Word has it, Villa Myriam Coffee—a local, single-source “family owned coffee producing hacienda rich with history and the love of coffee for three generations,” according to their Facebook page—is opening the doors to its new headquarters at 573 Commercial St. early this month. Their coffee’s available all around town, from La Montañita Co-op to Vernon’s to Standard Diner and beyond. And have you tried their nitro brew? Yum. Head to their Facebook page or check out villamyriam.com. Continue reading
In the oft-recorded Sondheim anthem, “I’m Still Here,” survival in the tough world of show business is toasted and honored. Perhaps the same theme is relevant in the hospitality field; “Good times and bum times, I’ve seen them all and my dear, I’m still here!” The restaurant biz is amazingly resilient, thanks to the plethora of culinary talent our foodie fueled town boasts. They survive the up times and the down times and still manage to keep us all lusciously entertained. Here’s our annual round-up of the movers and shakers, fryers, sautéers and bakers who have made a delicious difference in Santa Fe’s gastronomic year.
A Town for Tacos
Who knew the humble taco had enough clout to warrant the explosion of eateries that offer the authentic soft-shelled (not the hard shells of my youth) grab-n-go goody that has leapt out of the food truck and drive-up window and onto the tables of sit-down restaurants? Taco Fundación led the charge with Brian Knox’s (he of Shake Foundation) takeover of Bert’s Burger Bowl in the Guadalupe district. He started with a simple three, but slowly added some unique versions like sweet potato, kale and pine nuts, and my favorite, the fried oyster. The spanking new Paloma, too, has two yummy ones that vary from the usual varieties. Try the chipotle-fired chicken tinga or roasted cauliflower, marcona almond, olive and golden raisin—delish! Continue reading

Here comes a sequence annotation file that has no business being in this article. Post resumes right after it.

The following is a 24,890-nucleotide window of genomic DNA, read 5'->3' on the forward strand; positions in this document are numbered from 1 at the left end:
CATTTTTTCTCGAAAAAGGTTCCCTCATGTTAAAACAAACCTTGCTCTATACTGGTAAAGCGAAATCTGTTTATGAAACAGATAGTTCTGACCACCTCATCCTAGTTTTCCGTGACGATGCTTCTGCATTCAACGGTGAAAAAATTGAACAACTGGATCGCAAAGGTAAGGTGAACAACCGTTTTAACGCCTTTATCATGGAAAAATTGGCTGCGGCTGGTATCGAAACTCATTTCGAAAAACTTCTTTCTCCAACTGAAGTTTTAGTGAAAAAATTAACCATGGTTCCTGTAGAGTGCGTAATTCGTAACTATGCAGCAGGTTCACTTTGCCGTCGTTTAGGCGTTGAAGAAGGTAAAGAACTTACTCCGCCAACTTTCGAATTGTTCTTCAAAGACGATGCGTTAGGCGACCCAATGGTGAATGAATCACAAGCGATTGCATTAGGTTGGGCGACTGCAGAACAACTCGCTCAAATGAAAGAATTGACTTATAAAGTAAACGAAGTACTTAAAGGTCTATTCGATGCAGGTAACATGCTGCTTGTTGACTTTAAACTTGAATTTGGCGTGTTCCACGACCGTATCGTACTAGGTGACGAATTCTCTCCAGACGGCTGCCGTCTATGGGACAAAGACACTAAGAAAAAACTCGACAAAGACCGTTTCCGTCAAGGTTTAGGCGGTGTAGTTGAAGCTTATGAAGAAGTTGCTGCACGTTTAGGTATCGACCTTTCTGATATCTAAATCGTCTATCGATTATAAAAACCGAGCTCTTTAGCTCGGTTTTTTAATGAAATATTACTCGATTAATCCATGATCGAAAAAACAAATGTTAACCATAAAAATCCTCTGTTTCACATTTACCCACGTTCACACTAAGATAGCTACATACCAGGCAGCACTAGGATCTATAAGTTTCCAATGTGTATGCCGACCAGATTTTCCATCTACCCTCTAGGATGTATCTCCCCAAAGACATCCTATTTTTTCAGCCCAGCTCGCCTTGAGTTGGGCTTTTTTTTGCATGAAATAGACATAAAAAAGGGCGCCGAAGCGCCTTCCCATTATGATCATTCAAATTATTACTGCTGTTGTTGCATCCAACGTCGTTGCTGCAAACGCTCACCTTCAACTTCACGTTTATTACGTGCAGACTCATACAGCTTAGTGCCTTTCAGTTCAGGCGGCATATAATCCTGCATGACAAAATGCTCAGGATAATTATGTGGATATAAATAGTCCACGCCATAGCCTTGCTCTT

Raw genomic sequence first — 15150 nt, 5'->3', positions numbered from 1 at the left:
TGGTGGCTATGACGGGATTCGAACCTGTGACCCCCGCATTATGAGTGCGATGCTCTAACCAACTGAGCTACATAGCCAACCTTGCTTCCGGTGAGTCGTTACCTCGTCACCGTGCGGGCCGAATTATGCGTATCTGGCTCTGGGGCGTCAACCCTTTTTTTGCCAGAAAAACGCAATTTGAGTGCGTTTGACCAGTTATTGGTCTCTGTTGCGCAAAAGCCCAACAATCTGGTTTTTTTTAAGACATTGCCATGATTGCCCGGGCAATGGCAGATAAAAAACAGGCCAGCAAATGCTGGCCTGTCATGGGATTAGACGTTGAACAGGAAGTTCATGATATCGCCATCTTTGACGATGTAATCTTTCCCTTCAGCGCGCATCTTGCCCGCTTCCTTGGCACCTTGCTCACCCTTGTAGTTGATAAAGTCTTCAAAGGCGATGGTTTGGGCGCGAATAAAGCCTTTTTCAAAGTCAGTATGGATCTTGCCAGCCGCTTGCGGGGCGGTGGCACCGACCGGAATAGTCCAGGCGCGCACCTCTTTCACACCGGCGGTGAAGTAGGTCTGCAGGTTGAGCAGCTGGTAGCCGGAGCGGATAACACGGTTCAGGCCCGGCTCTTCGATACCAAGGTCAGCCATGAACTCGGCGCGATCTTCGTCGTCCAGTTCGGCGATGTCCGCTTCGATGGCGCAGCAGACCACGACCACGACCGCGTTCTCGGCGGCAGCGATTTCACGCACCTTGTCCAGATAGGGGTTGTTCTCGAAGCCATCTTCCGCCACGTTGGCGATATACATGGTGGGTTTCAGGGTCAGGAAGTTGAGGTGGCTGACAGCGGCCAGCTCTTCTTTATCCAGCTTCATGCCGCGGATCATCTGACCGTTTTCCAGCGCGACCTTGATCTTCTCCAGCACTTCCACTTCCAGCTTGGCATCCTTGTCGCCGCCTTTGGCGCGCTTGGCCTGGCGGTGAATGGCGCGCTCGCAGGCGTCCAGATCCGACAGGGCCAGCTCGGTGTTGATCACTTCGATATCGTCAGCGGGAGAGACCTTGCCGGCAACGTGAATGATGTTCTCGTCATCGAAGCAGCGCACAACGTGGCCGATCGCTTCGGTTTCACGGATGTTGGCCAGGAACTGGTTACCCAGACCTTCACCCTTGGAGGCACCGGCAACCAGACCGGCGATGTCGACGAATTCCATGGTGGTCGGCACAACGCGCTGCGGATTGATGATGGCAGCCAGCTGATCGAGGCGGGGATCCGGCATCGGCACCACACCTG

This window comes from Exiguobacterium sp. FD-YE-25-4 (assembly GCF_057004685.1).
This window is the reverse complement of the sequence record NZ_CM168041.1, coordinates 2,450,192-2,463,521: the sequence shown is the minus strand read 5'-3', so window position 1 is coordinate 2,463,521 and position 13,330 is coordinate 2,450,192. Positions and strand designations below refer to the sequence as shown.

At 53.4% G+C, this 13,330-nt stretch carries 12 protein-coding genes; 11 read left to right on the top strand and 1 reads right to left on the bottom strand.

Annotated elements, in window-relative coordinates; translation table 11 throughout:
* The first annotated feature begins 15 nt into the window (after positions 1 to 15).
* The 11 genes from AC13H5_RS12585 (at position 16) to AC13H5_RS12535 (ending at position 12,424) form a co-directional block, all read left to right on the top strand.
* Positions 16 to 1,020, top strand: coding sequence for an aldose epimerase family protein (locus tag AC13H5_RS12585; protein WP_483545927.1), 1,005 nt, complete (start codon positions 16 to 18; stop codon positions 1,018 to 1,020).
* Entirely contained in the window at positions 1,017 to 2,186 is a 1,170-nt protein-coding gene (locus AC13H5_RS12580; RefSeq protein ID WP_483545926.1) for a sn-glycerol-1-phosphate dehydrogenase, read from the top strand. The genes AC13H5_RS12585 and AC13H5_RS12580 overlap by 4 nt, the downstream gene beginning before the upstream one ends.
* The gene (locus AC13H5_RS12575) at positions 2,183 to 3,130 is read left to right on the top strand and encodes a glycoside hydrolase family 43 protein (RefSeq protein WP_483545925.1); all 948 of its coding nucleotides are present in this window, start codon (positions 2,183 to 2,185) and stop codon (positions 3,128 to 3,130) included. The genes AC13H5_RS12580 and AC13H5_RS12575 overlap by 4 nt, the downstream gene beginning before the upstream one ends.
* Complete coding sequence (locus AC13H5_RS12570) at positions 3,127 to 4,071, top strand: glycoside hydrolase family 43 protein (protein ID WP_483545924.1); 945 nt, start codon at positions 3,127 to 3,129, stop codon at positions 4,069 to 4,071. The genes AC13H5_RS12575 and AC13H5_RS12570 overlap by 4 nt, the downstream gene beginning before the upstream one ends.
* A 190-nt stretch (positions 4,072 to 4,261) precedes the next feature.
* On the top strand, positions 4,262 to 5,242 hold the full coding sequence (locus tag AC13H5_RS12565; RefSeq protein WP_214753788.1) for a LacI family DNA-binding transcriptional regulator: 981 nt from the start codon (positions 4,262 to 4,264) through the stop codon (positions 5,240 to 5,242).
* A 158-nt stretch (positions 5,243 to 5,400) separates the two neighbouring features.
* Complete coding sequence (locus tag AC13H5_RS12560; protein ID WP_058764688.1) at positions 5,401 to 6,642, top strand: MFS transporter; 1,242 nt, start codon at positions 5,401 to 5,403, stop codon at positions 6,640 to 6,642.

Join the City of Albuquerque on Sept. 9 for a day of music, food and fun––Salsa Fiesta! Enjoy free kids’ activities, shop and dine at local establishments, and dance to the sounds of local music throughout the day, with Ryan Montano and the Salsa All Stars. Enjoy a variety of salsa tunes as you sample delicious homemade salsa created by local amateur salsa chefs. Bring the kids for free children’s activities including games, face painting and more, all in Historic Old Town. Visit cabq.gov or call 311 for details, times, etc.
The first retailer at Sawmill Market is set to open their doors Sept. 1. Spur Line Supply Company includes an airstream trailer, and is based around a curated and edited layout that customers can shop through, offering the best in crafted and quality merchandise from the Southwest and beyond, as well as live plants and other greenery. The minimal, high-desert aesthetic comes from local entrepreneur and tastemaker, Tess Coats, who helms the project. (Spur Line’s CEO, Jim Long, is also CEO of Heritage Hotels and Resorts, which owns Sawmill Market.) Check it out!
Mark your calendars for Sept. 21, the first show of six-time best theater company Duke City Repertory Theatre’s thrilling eighth season. Gruesome Playground Injuries by Rajiv Joseph, and directed by David Sinkus, brings “scar-crossed” lovers Kayleen and Doug together through 30 years of friendship, grotesque injuries and every day calamities to examine how the injuries we experience in our souls can leave their marks on our skin. Details on this production and the DCRT’s new space at 2420 Midtown Place NE, at dukecityrep.com. Continue reading